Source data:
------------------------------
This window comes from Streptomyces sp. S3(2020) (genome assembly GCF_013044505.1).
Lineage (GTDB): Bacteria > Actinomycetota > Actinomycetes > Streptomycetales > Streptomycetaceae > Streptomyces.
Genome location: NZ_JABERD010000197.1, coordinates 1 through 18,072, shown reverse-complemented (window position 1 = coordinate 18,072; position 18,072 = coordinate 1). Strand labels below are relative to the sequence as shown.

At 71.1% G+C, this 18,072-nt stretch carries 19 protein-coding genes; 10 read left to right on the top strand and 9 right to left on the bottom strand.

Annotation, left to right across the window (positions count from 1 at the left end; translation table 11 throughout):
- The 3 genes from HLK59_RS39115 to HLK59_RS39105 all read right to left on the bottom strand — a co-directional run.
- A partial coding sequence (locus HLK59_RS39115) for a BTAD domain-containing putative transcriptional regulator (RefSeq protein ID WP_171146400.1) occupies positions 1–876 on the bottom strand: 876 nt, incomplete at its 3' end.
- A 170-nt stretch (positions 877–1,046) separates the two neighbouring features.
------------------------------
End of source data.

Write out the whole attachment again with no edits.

This window comes from Streptomyces sp. S3(2020) (genome assembly GCF_013044505.1).
Lineage (GTDB): Bacteria > Actinomycetota > Actinomycetes > Streptomycetales > Streptomycetaceae > Streptomyces.
Genome location: NZ_JABERD010000197.1, coordinates 1 through 18,072, shown reverse-complemented (window position 1 = coordinate 18,072; position 18,072 = coordinate 1). Strand labels below are relative to the sequence as shown.

At 71.1% G+C, this 18,072-nt stretch carries 19 protein-coding genes; 10 read left to right on the top strand and 9 right to left on the bottom strand.

Annotation, left to right across the window (positions count from 1 at the left end; translation table 11 throughout):
- The 3 genes from HLK59_RS39115 to HLK59_RS39105 all read right to left on the bottom strand — a co-directional run.
- A partial coding sequence (locus HLK59_RS39115) for a BTAD domain-containing putative transcriptional regulator (RefSeq protein ID WP_171146400.1) occupies positions 1–876 on the bottom strand: 876 nt, incomplete at its 3' end.
- A 170-nt stretch (positions 877–1,046) separates the two neighbouring features.